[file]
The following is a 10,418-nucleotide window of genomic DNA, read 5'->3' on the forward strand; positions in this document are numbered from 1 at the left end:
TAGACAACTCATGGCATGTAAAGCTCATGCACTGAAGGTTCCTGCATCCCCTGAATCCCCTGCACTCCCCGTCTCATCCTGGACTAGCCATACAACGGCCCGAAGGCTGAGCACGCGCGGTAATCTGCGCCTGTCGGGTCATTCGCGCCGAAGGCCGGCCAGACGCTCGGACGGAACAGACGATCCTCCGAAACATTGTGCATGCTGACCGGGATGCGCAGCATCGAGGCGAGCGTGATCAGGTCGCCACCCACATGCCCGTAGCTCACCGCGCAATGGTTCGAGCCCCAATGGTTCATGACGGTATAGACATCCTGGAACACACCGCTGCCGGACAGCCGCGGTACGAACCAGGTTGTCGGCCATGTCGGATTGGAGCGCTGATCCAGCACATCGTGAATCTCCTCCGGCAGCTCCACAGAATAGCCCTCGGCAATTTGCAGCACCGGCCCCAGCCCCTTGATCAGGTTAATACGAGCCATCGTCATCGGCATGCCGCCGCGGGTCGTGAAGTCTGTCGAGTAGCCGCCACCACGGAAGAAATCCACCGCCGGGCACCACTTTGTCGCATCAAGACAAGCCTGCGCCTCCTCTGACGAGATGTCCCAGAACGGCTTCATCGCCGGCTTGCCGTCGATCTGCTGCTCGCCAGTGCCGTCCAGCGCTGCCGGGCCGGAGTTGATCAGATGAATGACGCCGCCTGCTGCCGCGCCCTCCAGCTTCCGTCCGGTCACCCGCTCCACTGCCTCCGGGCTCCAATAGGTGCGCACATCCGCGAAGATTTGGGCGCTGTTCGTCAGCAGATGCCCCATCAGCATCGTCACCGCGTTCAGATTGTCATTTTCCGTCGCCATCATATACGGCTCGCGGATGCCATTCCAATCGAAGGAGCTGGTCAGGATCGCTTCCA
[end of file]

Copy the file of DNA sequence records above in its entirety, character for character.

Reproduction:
The following is a 10,418-nucleotide window of genomic DNA, read 5'->3' on the forward strand; positions in this document are numbered from 1 at the left end:
TAGACAACTCATGGCATGTAAAGCTCATGCACTGAAGGTTCCTGCATCCCCTGAATCCCCTGCACTCCCCGTCTCATCCTGGACTAGCCATACAACGGCCCGAAGGCTGAGCACGCGCGGTAATCTGCGCCTGTCGGGTCATTCGCGCCGAAGGCCGGCCAGACGCTCGGACGGAACAGACGATCCTCCGAAACATTGTGCATGCTGACCGGGATGCGCAGCATCGAGGCGAGCGTGATCAGGTCGCCACCCACATGCCCGTAGCTCACCGCGCAATGGTTCGAGCCCCAATGGTTCATGACGGTATAGACATCCTGGAACACACCGCTGCCGGACAGCCGCGGTACGAACCAGGTTGTCGGCCATGTCGGATTGGAGCGCTGATCCAGCACATCGTGAATCTCCTCCGGCAGCTCCACAGAATAGCCCTCGGCAATTTGCAGCACCGGCCCCAGCCCCTTGATCAGGTTAATACGAGCCATCGTCATCGGCATGCCGCCGCGGGTCGTGAAGTCTGTCGAGTAGCCGCCACCACGGAAGAAATCCACCGCCGGGCACCACTTTGTCGCATCAAGACAAGCCTGCGCCTCCTCTGACGAGATGTCCCAGAACGGCTTCATCGCCGGCTTGCCGTCGATCTGCTGCTCGCCAGTGCCGTCCAGCGCTGCCGGGCCGGAGTTGATCAGATGAATGACGCCGCCTGCTGCCGCGCCCTCCAGCTTCCGTCCGGTCACCCGCTCCACTGCCTCCGGGCTCCAATAGGTGCGCACATCCGCGAAGATTTGGGCGCTGTTCGTCAGCAGATGCCCCATCAGCATCGTCACCGCGTTCAGATTGTCATTTTCCGTCGCCATCATATACGGCTCGCGGATGCCATTCCAATCGAAGGAGCTGGTCAGGATCGCTTCCA